“Gogo, can I ask now?” We were walking down the gravel road, heading home. Our steps on the gravel sounded like two people chewing crunchy chips with their mouths closed.

Grandma looked at me and smiled. She had a few beads of sweat on the tip of her nose. “Yes, ask Sbusiso.”

“Do you trust God?”

“Of course I do,” she said.

“Then why are you panicking? My whole life I’ve never seen you use muthi or express any fear of witchcraft.”

“I know, Sbusiso,” she wiped her face with her striped handkerchief. “I’ve been told many times by my customers and ladies at the stokvel that I would never succeed for as long as I lived next to a witch. But I believed that God would guard us … and I still believe so. It’s just that I can’t sit back and wait as you keep having such nightmares. What if you don’t wake up from one of them? I know I should trust God, but you’re all I have Sbusiso, I’ll do everything in my power to make sure you’re okay.”

I spent the remainder of my day studying, making sure I stayed ahead of everyone who had gone to school that day. Grandma sat before her sewing machine and completed a curtain she had started a few days before. One of her customers came in the evening to collect two dresses. She paid R200. I was glad to see Grandma recover some of the money she’d spent at MaNgubane’s.

Grandma had helped me take my ARVs until it became something I did automatically. She intended to do the same with the ritual MaNgubane had prescribed.

“I just hope it will keep the nightmares away. I’m tired of seeing you suffer like that,” Grandma said as we ate supper.

After eating, we did our nightly prayer and Grandma didn’t sound as doubtful as she had been the night before. I decided to not to go to sleep at 11 like I usually did, and waited for midnight. Grandma accompanied me outside to make sure I did the ritual properly.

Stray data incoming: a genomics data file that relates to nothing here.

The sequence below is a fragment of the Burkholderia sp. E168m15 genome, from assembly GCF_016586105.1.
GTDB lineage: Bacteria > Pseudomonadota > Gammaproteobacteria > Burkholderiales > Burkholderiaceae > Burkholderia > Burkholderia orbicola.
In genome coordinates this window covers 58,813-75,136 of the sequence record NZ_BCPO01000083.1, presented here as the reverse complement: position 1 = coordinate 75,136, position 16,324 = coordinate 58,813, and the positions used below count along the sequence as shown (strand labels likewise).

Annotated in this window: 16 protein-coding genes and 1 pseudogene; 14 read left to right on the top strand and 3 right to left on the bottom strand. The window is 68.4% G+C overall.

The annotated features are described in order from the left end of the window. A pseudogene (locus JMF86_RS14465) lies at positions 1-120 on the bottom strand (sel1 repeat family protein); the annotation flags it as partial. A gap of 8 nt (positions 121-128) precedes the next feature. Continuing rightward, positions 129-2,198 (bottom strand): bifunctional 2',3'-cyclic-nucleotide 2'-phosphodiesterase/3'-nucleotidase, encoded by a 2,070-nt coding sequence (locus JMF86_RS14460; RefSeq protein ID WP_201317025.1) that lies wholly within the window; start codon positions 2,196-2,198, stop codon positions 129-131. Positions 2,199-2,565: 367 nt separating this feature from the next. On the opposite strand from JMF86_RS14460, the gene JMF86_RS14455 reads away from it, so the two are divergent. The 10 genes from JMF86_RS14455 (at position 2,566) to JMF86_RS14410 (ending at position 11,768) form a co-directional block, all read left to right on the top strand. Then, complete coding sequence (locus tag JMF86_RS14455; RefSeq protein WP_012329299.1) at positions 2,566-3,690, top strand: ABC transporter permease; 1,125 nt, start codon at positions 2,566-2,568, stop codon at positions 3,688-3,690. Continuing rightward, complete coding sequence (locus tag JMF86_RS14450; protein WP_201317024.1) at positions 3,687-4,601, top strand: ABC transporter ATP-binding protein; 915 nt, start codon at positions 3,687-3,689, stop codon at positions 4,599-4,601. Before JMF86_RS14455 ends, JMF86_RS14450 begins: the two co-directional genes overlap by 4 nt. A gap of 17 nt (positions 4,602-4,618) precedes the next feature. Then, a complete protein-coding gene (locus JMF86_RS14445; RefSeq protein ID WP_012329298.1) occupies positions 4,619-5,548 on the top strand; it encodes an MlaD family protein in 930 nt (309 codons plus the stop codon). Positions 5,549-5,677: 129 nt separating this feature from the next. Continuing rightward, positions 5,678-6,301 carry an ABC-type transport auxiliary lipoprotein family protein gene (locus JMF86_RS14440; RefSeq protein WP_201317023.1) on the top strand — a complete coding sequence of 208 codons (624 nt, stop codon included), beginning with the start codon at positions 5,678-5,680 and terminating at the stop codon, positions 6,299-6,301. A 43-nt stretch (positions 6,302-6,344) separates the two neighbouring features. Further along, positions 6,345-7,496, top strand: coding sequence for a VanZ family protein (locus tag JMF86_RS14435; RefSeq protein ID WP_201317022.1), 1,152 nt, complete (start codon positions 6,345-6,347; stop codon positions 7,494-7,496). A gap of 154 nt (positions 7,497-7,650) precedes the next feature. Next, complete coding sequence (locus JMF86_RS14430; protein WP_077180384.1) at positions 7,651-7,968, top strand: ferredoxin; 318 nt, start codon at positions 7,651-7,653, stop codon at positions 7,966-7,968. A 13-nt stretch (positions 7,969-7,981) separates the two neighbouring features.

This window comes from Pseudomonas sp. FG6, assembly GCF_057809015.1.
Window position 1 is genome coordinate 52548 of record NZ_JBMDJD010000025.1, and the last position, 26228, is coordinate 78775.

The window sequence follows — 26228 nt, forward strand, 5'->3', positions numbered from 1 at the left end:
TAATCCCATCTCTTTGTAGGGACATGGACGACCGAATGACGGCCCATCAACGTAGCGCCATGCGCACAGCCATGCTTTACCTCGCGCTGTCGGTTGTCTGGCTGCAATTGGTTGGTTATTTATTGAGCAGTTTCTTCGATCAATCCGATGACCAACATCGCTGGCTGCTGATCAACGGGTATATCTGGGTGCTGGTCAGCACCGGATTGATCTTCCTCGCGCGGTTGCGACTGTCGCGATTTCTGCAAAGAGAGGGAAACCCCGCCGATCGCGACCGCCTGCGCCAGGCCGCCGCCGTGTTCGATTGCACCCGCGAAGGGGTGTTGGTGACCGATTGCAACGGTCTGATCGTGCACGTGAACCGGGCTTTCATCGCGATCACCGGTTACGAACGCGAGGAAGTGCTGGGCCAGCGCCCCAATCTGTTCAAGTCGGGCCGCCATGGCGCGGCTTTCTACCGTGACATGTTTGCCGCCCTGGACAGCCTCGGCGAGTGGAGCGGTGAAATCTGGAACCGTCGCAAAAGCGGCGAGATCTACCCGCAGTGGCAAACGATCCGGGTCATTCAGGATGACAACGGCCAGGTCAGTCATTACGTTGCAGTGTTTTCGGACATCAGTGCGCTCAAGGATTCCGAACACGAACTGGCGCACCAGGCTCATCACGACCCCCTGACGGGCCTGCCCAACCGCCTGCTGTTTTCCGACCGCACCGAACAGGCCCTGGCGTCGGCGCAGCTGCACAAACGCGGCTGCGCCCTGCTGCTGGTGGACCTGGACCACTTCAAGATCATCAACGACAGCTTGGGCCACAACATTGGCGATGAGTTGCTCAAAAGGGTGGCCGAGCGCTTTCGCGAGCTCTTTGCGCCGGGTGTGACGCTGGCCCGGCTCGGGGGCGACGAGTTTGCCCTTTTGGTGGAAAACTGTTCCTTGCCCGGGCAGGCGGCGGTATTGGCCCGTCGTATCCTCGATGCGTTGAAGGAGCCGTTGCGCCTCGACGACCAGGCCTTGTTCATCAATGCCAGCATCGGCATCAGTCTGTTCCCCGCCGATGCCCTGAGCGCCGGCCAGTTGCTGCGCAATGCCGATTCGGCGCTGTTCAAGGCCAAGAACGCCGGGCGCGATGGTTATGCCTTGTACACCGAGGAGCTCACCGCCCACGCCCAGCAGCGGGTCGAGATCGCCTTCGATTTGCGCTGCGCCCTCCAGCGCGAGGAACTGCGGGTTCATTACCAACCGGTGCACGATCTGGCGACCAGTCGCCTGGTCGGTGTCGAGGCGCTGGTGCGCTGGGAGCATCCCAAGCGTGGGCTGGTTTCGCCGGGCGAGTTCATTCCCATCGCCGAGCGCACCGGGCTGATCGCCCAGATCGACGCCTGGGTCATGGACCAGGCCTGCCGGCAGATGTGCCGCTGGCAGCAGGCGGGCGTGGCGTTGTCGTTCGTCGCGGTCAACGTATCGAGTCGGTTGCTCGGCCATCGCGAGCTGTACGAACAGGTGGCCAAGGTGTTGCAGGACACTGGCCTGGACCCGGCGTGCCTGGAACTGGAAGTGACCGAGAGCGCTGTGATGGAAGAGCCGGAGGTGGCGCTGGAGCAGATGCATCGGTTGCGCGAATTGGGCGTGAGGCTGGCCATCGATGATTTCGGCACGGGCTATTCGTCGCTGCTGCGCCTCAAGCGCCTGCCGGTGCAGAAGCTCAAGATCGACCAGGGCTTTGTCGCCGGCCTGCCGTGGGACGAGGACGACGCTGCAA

I sprayed the contents of the first bucket around, making sure that the parts closest to the house were done first and more thoroughly than the rest of our big yard. Dipping a broom in a bucket with the muthi and swinging it all over the yard didn’t seem like much work until I actually did it. I filled another bucket with water and put a pinch of the chopped tree bark from each bundle. I carried that bucket to the back of our house. I took off all my clothes besides my underwear. Grandma assisted me to empty the bucket over my head, and so rinse my body with muthi.

It was one thing to stand naked outside at midnight and have the cold wind scratch my skin until I felt like it was peeling off. But when that cold water actually hit the top of my head and screeched down my body it felt like I was about to die. I shivered violently and tried to catch my breath. Grandma quickly covered me with the big towel she had kept folded and never used – until the night I’d had the first nightmare.

“Go inside; I’ll bring your clothes,” Grandma said.

I ran inside, dried myself with the towel in the space of a few seconds, and jumped into my bed. Grandma brought me another blanket but I still shivered until I fell asleep.

After what felt like just a minute later, Grandma woke me up.

“It’s 3am, Sbusiso. Wake up!” she shook me.

“I can’t, Gogo. I’m going to school tomorrow. Please let me sleep,” I protested.

“You have to do the ritual, Sbusiso. You just have to.”

I rose from the bed and did the whole thing again. It took me a little over 30 minutes. I slept for just over an hour before grandma woke me up to get ready for school.

“You didn’t scream or sweat, Sbusiso.” Grandma had a smile of relief on her face. “How do you feel?”

“I’m okay.” I faked a smile but I was really tired from doing the ritual.

I felt like a sleepy zombie as I walked to school. The thought that I was going to have to live like that for as long as those bundles had muthi in them exhausted me completely.


Tell us what you think: Is the muthi working?